Reaction score
236
...I have a potentially bigger issue...I am not touching a panel...
Good for you! You recognized your limitations and went in the direction of safety. Working in a panel can be dangerous unless you know what you are doing and more importantly you respect electricity - not fear it.

If you feel uncomfortable with the thought that there are other issues with the electric then by all means call in a licensed electrician. It is well worth the investment. Let the electrician educate you in the way of what he/she is doing and why. It is good to have an overall understanding of how it all works.
 

Eddie_T

Well-Known Member
Joined
Feb 16, 2015
Messages
381
Reaction score
211
@swimmer_spe Please be sure to post the fix when the problem is solved. That's how the knowledge base grows so others can be helped.
 
Last edited:

ctviggen

Well-Known Member
Joined
Jun 19, 2020
Messages
59
Reaction score
17
Location
Connecticut
You could take off the outside metal cover of the panel and take a picture. That might help everyone figure out what's going on. A voltmeter can help in these situations, too.
 

afjes_2016

Established Member
Joined
Aug 28, 2016
Messages
514
Reaction score
236
ctviggen: swimmer_spe has basically reached his limitations of his comfort level in the panel itself.

With what has been described so far it is best a licensed electrician check on this in person. There could be issues that we can not see by just looking at a picture of the "guts" of the inside of the panel.

I know how swimmer_spe feels. Respecting electricity is important.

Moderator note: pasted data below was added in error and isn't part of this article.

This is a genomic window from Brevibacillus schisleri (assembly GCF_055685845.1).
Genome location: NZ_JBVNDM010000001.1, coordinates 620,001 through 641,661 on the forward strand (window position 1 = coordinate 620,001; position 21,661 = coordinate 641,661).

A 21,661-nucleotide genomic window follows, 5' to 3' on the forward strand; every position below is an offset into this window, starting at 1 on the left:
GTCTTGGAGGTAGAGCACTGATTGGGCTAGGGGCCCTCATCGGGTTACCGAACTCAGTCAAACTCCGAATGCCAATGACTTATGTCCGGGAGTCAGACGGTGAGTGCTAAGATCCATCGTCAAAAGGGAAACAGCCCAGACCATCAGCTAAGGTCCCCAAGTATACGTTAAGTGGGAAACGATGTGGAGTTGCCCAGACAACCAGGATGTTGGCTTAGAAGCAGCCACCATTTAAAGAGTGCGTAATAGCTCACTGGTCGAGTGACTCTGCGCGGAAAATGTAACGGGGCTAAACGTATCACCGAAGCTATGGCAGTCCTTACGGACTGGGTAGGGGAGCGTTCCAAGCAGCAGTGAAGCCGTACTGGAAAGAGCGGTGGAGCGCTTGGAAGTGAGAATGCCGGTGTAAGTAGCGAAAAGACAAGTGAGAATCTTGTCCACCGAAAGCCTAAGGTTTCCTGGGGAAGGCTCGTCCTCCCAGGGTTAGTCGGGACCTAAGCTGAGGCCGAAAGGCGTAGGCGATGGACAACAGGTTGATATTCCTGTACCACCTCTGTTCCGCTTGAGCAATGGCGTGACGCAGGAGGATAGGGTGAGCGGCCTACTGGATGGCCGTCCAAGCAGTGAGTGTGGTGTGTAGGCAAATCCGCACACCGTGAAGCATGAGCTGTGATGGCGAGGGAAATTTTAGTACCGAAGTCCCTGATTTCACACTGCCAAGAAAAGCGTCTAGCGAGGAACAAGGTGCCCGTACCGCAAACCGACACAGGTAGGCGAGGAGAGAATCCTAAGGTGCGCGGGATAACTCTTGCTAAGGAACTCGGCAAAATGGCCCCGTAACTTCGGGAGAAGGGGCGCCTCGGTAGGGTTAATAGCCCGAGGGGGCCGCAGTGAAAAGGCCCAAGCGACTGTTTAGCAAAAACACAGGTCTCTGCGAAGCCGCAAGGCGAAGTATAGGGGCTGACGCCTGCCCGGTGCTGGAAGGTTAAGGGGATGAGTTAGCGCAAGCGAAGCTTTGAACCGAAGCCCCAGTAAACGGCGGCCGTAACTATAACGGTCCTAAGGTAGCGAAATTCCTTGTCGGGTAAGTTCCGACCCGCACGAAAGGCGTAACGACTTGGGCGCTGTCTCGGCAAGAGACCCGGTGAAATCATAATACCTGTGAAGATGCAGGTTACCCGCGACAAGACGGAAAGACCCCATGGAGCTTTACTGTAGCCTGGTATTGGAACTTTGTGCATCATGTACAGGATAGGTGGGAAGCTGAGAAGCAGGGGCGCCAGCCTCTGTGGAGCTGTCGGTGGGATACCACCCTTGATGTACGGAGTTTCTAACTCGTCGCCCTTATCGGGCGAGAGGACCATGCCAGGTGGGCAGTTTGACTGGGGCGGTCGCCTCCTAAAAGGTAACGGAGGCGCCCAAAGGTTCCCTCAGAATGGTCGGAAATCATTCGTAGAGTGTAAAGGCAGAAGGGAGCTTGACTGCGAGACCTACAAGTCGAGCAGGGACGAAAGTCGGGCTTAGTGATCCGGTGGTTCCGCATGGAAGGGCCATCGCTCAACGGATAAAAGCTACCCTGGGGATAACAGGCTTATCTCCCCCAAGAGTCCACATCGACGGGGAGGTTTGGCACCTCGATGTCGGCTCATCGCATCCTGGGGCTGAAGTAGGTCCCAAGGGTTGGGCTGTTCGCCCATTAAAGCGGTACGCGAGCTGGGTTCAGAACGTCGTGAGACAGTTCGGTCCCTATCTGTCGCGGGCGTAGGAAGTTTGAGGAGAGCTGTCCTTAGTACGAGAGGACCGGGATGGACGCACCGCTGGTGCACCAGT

Joined
Apr 12, 2020
Messages
22
Reaction score
7
Location
Jacksonville, FL
this helped me to remember, when I was 1st doing home wiring, infrequently, I read this somewhere: "black on brass, save your ***...." Now I think of that EVERY time I attach a black / hot wire.... ha ha ha
 

ctviggen

Well-Known Member
Joined
Jun 19, 2020
Messages
59
Reaction score
17
Location
Connecticut
ctviggen: swimmer_spe has basically reached his limitations of his comfort level in the panel itself.

With what has been described so far it is best a licensed electrician check on this in person. There could be issues that we can not see by just looking at a picture of the "guts" of the inside of the panel.

I know how swimmer_spe feels. Respecting electricity is important.
True. I guess as someone with a BSEE and MSEE...I just think differently from most. (Though I've known many EEs I would not want entering a panel or doing any electrical work for that matter. I just happen to be one of those who likes to do that stuff.)
 

swimmer_spe

Well-Known Member
Joined
Apr 29, 2015
Messages
755
Reaction score
132
True. I guess as someone with a BSEE and MSEE...I just think differently from most. (Though I've known many EEs I would not want entering a panel or doing any electrical work for that matter. I just happen to be one of those who likes to do that stuff.)
I have made it a personal rule that I do not touch 240V or higher. That means if I need to rewire the plug for my dryer, or if I need to open the panel, I am calling someone. I hate electrical to begin with.
 

bud16415

Fixer Upper
Staff member
Moderator
Joined
Feb 5, 2013
Messages
6,128
Reaction score
2,243
Location
Erie, PA
I have made it a personal rule that I do not touch 240V or higher. That means if I need to rewire the plug for my dryer, or if I need to open the panel, I am calling someone. I hate electrical to begin with.
Electrocution between 120v and 240v is like saying would you like a 1000 pound weight put on your chest or a 2000 pound weight is my opinion. Both need to be shown the same respect and with the same knowledge. As both have what it takes to kill you if the current path is thru your bodies core.